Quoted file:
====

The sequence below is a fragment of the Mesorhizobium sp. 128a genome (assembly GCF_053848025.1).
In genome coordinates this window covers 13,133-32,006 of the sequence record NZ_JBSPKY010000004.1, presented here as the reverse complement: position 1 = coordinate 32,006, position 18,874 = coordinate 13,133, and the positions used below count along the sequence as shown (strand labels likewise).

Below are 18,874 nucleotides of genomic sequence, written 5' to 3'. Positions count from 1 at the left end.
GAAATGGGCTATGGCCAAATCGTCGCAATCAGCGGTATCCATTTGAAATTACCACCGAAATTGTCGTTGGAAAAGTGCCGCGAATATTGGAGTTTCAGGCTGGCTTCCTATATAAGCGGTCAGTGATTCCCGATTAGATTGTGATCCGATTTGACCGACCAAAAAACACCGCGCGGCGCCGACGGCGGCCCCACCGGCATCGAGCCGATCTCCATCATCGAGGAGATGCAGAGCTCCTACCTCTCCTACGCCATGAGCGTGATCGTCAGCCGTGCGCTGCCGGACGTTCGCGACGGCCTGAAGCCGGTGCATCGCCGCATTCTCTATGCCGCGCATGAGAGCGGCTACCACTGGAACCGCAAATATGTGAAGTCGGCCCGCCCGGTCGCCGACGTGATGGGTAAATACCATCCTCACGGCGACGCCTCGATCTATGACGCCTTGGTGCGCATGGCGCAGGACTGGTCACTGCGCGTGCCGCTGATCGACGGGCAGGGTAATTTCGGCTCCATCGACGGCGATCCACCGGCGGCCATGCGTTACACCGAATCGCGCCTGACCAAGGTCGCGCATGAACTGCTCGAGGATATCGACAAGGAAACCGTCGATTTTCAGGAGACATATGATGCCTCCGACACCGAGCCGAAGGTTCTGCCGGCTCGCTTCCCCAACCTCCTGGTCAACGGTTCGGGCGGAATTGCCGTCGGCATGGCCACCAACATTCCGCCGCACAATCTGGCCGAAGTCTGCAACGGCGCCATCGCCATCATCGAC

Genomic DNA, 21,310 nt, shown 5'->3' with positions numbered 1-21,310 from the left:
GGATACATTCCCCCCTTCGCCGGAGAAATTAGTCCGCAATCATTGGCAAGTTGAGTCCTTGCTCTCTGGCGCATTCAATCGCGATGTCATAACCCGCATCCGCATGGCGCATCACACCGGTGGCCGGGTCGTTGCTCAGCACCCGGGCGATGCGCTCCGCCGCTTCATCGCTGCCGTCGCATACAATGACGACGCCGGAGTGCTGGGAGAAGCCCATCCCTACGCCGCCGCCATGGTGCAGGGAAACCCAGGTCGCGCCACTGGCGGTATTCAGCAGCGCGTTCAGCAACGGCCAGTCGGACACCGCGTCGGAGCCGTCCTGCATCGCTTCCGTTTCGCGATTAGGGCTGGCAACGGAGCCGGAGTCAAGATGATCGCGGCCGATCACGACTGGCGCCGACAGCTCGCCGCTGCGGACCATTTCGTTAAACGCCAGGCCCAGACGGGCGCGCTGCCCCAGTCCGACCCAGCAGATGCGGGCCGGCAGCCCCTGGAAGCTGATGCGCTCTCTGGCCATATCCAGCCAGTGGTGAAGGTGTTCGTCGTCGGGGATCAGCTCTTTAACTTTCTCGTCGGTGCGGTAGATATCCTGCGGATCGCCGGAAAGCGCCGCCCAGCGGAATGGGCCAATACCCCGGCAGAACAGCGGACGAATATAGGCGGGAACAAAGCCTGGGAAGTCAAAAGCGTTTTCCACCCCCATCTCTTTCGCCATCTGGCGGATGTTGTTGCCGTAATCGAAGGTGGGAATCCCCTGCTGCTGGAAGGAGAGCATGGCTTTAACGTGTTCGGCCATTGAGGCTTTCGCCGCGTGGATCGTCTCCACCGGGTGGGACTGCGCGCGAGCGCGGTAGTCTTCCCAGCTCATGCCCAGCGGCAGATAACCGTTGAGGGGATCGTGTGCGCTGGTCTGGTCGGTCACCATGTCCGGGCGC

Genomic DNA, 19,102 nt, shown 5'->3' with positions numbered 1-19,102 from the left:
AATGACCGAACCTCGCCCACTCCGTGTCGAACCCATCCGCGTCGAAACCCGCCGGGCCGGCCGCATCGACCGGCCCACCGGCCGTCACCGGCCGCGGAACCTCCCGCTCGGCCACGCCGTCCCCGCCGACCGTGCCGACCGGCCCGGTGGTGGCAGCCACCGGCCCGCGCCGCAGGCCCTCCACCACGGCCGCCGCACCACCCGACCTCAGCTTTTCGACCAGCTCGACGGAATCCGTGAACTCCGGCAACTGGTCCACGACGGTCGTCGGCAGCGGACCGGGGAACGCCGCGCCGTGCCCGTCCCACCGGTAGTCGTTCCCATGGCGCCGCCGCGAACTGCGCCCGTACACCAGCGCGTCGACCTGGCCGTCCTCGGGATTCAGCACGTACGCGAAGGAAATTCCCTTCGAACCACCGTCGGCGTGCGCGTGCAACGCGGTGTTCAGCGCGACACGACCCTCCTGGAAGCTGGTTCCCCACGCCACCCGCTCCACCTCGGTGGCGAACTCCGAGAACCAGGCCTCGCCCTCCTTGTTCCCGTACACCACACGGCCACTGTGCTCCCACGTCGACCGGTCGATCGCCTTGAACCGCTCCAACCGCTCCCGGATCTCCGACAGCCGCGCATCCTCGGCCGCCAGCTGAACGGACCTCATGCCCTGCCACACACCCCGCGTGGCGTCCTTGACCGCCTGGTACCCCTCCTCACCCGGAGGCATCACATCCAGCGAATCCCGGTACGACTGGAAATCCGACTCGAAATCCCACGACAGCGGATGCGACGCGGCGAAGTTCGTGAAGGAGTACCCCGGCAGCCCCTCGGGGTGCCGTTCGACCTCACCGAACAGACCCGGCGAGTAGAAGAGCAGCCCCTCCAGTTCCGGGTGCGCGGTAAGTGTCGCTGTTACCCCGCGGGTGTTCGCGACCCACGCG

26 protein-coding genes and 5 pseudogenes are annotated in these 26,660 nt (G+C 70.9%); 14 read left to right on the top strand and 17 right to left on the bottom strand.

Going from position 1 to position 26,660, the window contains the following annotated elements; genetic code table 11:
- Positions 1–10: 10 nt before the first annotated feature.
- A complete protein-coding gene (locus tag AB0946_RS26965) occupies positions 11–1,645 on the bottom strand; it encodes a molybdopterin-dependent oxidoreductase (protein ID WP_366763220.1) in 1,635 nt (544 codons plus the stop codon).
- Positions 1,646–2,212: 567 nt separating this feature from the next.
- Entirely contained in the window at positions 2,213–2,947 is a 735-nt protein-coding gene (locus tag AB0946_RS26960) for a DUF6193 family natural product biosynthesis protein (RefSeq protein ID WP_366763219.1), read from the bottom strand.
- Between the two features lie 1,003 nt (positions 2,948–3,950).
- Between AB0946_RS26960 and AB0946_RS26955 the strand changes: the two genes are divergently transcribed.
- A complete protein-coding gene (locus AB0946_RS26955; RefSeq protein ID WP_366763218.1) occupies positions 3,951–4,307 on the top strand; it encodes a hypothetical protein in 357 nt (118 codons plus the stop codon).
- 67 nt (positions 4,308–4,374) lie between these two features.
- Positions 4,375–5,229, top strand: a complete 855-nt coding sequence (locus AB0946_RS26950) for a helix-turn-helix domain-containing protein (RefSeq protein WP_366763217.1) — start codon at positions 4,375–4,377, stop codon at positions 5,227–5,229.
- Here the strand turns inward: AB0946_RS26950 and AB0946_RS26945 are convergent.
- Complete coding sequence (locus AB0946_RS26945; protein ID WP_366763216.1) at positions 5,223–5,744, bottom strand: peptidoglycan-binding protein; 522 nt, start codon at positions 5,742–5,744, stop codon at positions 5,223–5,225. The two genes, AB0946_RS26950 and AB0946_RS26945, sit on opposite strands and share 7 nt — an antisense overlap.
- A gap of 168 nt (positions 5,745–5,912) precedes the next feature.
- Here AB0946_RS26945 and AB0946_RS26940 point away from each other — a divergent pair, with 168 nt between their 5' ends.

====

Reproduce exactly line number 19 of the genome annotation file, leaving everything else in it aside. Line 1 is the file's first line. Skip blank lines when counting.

- Positions 4,375–5,229, top strand: a complete 855-nt coding sequence (locus AB0946_RS26950) for a helix-turn-helix domain-containing protein (RefSeq protein WP_366763217.1) — start codon at positions 4,375–4,377, stop codon at positions 5,227–5,229.